The rapid development of exchange traded products has brought with it increased diversity in the investing space. Markets segments that were once nearly impossible for the average Joe to reach have now become as easy to buy as a share of ExxonMobil. Some of these elusive market segments include emerging markets, high yield fixed income, and commodities, the latter of which is one of the most popular and fastest growing segments of the exchange traded world.
It used to be that investors had to own a futures account, which can be very complex and risky, in order to invest in commodities. With these accounts being so difficult for the average trader to use, exchange traded products stepped in to act as a vehicle for buyers interested in achieving commodity exposure but with minimal risks regarding margin and leverage. Now, traders can gain exposure to various futures contracts, or even physical commodities, through the exchange-traded structure, cracking this corner of the market wide open. But as commodity ETFs have had a meteoric rise to popularity, they have had their fair share of backlash as well [see also How Contango Impacts ETFs].
The biggest issue with numerous futures-based funds is contango. When futures markets are contangoed–near month futures are cheaper than those expiring further into the future–the roll process can mean selling low and buying high, thereby creating some significant headwinds for investors. Exchange traded commodity products are powerful tools, but can lead to undesirable outcomes if used by those who do not fully understand them. The most important thing to remember about these products is that they should be thought of as a futures contract first and an ETP second. As a result, investors must realize that the contango is little more than the storage costs for a commodity by a different name, eating into returns in order to pay for these often significant costs. While contango can can damage the value of long positions, there is an opposing force in the futures world that many investors use to generate strong returns known as backwardation [see also Commodity ETF Investing: Four Strategies For Fighting Contango].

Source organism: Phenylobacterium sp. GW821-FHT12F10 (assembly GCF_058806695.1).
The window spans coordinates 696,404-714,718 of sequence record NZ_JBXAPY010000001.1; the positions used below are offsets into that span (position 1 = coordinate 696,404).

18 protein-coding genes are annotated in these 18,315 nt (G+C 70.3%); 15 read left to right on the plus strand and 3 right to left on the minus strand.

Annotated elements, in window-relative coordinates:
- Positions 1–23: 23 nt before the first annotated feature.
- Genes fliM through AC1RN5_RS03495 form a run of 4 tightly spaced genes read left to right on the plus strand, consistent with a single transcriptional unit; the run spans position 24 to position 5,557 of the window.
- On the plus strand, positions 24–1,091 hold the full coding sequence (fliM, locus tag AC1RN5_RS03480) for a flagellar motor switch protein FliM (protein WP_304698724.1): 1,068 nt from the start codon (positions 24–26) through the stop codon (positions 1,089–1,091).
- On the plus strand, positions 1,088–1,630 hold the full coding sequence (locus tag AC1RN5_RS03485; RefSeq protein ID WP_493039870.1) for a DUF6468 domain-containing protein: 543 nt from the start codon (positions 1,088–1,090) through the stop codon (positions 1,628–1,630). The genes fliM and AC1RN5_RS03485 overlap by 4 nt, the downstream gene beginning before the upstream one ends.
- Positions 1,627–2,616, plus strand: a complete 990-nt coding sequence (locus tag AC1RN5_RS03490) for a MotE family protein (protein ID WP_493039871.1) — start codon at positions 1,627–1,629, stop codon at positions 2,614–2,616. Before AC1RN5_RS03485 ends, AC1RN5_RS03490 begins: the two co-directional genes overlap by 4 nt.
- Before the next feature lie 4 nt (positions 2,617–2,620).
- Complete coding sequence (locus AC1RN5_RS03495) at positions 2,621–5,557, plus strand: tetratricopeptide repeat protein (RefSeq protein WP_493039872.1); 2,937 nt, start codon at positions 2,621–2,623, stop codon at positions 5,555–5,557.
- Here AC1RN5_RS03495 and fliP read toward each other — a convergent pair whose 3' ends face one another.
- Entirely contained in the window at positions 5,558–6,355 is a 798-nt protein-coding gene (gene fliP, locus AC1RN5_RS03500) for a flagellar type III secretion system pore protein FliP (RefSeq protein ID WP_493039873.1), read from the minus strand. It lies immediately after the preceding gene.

This process is simply the opposite of contango, whereby near month futures are more expensive than those expiring further into the future, creating a downward sloping curve for future prices over time. In this case, the roll process of an exchange traded product would mean selling high and buying low, giving investors a powerful strategy to work with as their products roll over from month to month. A long position in a backwardated ETF, if monitored closely, could lead to strong gains for a portfolio, assuming of course, that the backwardation continues unabated. Below, we outline several ETFs that currently have backwardated futures contracts, potentially allowing investors to take advantage of this downward sloping futures curve. With that being said, investors shouldn’t take this a ‘buy list’ as the backwardation could disappear at any time leaving some investors in the lurch. Instead, investors should take a closer look at these commodities to see if the fundamentals, as well as the backwardation characteristics, make for a compelling investment case for client portfolio.
iPath Dow Jones-UBS Cotton Total Return Sub-IndexSM ETN (BAL)